The Cultural Understanding of Sound in Rock Art Landscapes: The Limits of Interpretation
Perspectives on Differences in Rock Art - Jan Magne Gjerde
Margarita Diaz-Andreu [+]
University of Barcelona
Margarita Díaz-Andreu is ICREA Research Professor at the Departament de Història i Arqueologia, Universitat de Barcelona. She is interested in the prehistoric archaeology, rock art and acoustics of Western Europe. She is also concerned with heritage, history of archaeology and the politics of identity in archaeology. She has undertaken fieldwork in rock art landscapes in Europe and Latin America. In the last few years she has focused on the relevance of acoustics as a factor for the production, location and active use of rock art sites and landscapes. She is the Principal Investigator of the ERC Artsoundscapes project (2018-2013).
Tommaso Mattioli [+]
University of Barcelona
Tommaso Mattioli is Senior Researcher (ERC project Artsoundscapes) at the Departament de Història i Arqueologia, Universitat de Barcelona. He is an archaeologist (PhD) working on prehistoric rock art, geophysical prospecting, GIS, landscape archaeology and archaeoacoustics. His research particularly focusses on post-Palaeolithic rock art of Mediterranean Europe by ‘balancing’ the application of contrastable scientific methods and the study of symbolic aspects of past material culture and landscapes. From 2014 to 2016 he has been a Marie Curie IEF Postdoctoral Senior Researcher at the University of Barcelona with the proyect “SONART:the sound of rock art” in which he investigated causal links between the placement of decorated sites and the acoustic properties of rock art landscapes.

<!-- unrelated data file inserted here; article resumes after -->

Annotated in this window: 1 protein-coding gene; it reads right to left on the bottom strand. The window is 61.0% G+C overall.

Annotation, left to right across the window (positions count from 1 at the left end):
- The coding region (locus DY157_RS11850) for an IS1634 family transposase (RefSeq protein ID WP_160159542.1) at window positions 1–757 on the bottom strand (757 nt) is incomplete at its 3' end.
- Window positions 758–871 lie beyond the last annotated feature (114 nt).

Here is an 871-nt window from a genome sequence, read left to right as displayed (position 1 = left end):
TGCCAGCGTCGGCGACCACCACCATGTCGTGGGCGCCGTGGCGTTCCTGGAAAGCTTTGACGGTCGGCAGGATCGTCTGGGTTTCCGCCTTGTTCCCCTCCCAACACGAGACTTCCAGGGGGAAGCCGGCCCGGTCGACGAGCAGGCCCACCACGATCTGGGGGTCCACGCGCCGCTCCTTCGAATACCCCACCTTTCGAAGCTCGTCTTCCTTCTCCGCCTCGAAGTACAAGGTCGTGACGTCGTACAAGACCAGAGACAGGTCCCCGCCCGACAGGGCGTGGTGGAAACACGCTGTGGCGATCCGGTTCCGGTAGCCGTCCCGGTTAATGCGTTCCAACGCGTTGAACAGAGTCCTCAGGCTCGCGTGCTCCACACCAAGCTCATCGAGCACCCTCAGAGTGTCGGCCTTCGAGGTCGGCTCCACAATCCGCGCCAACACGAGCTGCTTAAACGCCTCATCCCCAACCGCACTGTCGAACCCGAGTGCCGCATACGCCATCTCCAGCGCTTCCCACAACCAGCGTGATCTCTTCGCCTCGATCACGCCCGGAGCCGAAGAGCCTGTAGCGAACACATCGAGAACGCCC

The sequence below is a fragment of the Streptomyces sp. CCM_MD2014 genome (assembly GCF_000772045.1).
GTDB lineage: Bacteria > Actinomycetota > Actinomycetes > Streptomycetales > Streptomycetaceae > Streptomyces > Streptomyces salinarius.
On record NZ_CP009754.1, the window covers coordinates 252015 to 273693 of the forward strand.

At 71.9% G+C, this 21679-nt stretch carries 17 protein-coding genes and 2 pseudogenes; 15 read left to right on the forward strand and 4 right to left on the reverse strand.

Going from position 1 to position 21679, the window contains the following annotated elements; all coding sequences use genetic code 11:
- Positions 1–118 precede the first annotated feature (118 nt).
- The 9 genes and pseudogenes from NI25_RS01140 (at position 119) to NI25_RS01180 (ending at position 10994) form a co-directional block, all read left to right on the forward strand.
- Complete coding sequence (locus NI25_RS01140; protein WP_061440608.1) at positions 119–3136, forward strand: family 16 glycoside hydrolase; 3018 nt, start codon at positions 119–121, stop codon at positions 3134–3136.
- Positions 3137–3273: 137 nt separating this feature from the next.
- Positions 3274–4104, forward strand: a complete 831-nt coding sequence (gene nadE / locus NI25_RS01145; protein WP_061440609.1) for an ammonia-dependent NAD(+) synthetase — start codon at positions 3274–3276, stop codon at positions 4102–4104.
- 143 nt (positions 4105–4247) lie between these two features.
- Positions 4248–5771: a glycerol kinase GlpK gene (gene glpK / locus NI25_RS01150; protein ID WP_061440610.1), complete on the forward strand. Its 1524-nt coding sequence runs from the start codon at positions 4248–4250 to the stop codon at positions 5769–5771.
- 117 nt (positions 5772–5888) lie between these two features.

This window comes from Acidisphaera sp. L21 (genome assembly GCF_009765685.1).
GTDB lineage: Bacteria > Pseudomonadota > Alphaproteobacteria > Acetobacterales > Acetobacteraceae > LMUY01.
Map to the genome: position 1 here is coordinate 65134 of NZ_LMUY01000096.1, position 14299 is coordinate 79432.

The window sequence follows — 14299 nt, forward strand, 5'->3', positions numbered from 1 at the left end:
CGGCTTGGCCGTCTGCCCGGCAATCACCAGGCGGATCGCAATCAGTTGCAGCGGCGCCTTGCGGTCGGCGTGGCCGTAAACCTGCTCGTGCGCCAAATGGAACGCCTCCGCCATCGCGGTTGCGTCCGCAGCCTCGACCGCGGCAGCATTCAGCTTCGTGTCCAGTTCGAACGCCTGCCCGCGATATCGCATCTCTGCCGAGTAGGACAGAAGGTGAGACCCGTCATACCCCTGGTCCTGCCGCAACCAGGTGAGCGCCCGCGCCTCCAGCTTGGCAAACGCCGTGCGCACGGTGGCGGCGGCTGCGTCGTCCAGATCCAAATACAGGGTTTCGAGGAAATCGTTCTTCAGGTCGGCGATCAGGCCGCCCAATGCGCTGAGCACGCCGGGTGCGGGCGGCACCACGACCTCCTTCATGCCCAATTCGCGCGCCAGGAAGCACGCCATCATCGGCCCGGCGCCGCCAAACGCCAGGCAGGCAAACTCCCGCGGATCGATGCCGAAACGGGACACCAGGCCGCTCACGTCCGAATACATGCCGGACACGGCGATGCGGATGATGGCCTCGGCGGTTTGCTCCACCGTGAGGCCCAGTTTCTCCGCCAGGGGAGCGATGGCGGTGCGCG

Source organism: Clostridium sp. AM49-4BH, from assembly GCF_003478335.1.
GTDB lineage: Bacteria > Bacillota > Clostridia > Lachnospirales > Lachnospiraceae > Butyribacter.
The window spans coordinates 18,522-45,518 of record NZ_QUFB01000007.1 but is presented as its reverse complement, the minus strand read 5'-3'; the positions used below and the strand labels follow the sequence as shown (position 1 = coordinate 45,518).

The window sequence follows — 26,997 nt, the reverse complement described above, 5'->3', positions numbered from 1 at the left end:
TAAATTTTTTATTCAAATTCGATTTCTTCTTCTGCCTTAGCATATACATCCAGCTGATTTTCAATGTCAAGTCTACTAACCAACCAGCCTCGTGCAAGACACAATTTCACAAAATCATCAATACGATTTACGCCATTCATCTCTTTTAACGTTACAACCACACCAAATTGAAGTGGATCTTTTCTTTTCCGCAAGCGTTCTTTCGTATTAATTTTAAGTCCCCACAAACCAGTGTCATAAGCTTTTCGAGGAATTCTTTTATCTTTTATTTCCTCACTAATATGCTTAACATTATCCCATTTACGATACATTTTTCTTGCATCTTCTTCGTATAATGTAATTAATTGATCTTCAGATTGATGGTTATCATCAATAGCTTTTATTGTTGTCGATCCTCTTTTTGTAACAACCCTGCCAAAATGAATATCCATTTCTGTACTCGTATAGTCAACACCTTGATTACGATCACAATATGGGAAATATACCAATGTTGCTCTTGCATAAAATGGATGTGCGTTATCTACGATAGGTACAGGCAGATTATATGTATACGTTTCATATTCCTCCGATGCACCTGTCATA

Michael Rainsbury [+]
Michael Rainsbury is an independent rock art researcher whose interests focus mainly on British, Australian and north African rock art. He was associated with the Breaking Through Rock Art Recording project in the U.K. and has undertaken field work in Britain, north-west Australia and the Sahara. His PhD (2009) dealt with regionalism in north Kimberley rock art. In the last few years he has published on historical recordings of Australian rock art made in the nineteenth and early twentieth century
This article provides an overview of information gathered from ethnographic accounts regarding how premodern groups around the world understand sound in rock art landscapes. The data has been divided into three main sections: sounds related to the production of rock art, sounds produced by lithophones and sonorous landscapes, and sounds produced by spirits believed to inhabit the rocks. The article ends with a reflection on the possibilities and limitations of archaeoacoustic interpretation in the Western Mediterranean – an area in which there are no informed sources.